INDIANAPOLIS - Former Indianapolis Colts center Jeff Saturday is back in Indy and is ready to sign a one-day contract soon so he can officially retire with the Colts.
Speaking with RTV6's Dave Furst on "Sunday Sports Xtra," Saturday said he doesn't quite feel like he has stepped away from the game yet, just weeks after the Pro Bowl.
"This would be my normal downtime, so I really haven't seen guys start working out," Saturday said. "Nothing's happening, except people are getting fired. That's the only thing you miss at this time."
Saturday spent 13 seasons in Indianapolis, earning a Super Bowl ring and making the Pro Bowl while with the Colts five times, earning a sixth Pro Bowl appearance in his final season with Green Bay.
Saturday's journey to Indianapolis with the Packers on Oct. 7 was packed with emotion. It was the same week that Colts coach Chuck Pagano's battle with leukemia was made public, and Colts fans were eager to greet Saturday as someone who meant so much to the team for so many years.
"When we got here, I was texting Reggie (Wayne) and some of those guys the night before the game," Saturday said. "Staying at a different hotel and looking over Lucas (Oil Stadium), the whole deal was just surreal."
A montage of Saturday's accomplishments with the Colts was shown on the big screen in the waning moments of the game, something he will never forget.
"I had to turn away, because I was getting choked up. The Colts were going for the winning drive. It was like 2 minutes left in the game," Saturday said. "(Andrew) Luck and I were laughing about it. He said, 'We're trying to score. They're bringing tears to the eyes of some of my guys in the huddle. What's going on?'"
Saturday said he appreciated the outpouring of support.
"When the game was over, there was a group of fans who waited … and I remember running out and I'm welling up, because people are on their feet and just going nuts as I ran in," Saturday said. "(Packers coach Mike) McCarthy pulled me aside and said, 'You'll never forget it.'"
Quarterback Andrew Luck has ushered in a new era in Indianapolis, passing the mantle from Peyton Manning. Saturday said he thinks the Colts are equipped to make more championship runs.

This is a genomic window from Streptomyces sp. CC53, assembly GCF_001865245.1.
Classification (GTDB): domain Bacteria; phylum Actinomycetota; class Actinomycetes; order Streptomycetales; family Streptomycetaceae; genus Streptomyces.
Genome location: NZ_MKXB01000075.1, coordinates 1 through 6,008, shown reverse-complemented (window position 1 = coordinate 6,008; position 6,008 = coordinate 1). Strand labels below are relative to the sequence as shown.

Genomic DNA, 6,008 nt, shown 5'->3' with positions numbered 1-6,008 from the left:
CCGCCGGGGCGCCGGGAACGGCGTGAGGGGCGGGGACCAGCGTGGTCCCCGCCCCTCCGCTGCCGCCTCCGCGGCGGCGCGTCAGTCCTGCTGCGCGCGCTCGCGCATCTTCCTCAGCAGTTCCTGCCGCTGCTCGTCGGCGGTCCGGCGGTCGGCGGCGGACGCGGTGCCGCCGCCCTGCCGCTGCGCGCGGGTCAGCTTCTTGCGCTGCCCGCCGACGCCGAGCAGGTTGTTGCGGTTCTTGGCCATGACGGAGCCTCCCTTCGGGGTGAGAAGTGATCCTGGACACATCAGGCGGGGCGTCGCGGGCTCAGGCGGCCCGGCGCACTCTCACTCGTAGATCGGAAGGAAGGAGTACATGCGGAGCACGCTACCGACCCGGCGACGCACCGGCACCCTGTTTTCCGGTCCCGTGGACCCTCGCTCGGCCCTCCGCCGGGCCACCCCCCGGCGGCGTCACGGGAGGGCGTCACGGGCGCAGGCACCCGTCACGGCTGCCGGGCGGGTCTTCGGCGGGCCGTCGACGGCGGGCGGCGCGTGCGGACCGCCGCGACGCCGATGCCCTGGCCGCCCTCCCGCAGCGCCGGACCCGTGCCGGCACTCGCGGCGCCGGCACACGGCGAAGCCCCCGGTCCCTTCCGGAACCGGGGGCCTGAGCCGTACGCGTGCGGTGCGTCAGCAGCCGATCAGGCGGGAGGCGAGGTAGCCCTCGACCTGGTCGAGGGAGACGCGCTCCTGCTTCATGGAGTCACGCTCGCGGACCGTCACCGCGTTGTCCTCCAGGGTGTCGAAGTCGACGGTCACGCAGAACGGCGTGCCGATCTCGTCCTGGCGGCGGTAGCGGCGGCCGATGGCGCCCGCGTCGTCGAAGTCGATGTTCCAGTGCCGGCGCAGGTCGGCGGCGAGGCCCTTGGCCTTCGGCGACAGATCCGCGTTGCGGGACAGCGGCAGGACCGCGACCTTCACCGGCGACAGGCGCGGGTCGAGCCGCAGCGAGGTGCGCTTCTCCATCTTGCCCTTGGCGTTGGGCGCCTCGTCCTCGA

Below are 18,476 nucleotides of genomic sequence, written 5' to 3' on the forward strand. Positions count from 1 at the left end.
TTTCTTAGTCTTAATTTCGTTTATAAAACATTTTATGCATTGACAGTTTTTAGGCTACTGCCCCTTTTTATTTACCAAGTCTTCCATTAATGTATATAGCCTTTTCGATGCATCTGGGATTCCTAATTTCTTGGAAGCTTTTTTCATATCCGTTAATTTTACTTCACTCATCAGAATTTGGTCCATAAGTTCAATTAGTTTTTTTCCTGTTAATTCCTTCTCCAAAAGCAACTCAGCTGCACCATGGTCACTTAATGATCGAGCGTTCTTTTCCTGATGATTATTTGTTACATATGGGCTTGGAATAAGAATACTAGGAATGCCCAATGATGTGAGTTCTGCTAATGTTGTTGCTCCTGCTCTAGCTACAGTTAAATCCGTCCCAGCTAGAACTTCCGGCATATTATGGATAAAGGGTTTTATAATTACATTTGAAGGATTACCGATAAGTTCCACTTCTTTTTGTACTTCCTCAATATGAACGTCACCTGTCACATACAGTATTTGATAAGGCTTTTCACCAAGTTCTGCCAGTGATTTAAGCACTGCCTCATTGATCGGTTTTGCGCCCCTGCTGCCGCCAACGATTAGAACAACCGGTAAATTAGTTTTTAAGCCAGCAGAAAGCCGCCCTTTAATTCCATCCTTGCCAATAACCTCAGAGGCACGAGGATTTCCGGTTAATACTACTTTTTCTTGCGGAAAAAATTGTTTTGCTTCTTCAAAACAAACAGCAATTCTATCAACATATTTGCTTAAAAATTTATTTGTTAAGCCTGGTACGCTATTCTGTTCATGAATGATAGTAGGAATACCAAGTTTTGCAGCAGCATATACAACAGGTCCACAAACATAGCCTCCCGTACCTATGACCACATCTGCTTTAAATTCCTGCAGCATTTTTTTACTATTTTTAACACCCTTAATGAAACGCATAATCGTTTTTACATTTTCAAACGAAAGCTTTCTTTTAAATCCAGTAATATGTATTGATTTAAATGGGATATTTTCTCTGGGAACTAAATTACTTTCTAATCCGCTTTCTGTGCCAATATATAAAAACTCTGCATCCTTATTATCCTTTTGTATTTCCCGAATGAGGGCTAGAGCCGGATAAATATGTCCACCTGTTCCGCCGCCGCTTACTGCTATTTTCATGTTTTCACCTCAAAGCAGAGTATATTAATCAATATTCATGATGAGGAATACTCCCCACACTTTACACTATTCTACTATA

"He makes plays. He's aggressive when he needs to be aggressive. He's going to be a great leader for this team," Saturday said. "He's a classy guy. He really cares about his team. He cares about his job."
Saturday reflects on Manning, his role in Indy's success
Even though they were on opposing teams at the Pro Bowl, Saturday and Manning got together for one final snap, a memorable close to a storied career for Saturday.
"That (idea) started by the pool in Hawaii, quite possibly with a cocktail," Saturday admitted. "We were sitting around and just talking, and he said, 'We should do it.'"
Manning set up the opportunity, letting the TV crews and others know what was about to happen.
"It meant a lot to me. We spent a lot of time together," Saturday said. "We had the chance to ride the coattails of probably the greatest quarterback ever to play the game."
Manning grew to rely on Saturday in more ways than one.
"I think I brought a sense of comfort that it was part of the game that he didn't have to constantly stress about," Saturday said, adding that he would sometimes rein other players and, sometimes, Manning in.
"He would listen. He wanted guys who were as sold out as he was for this team," Saturday said. "He wasn't going to hear a guy who wasn't working the way he was working."
Saturday and Colts owner Jim Irsay have been working for quite some time on the plan to bring Saturday back to Indianapolis for a day so that he can retire with the Colts.
"Irsay was always completely on board with that and had contacted me to do that," Saturday said. "There's stuff that happens with the league first that has to all take place. It just takes time to get things done."
The deal could be done within the next month, giving Saturday the closure he wanted on his career.
Follow Dave Furst on Twitter: @davefurst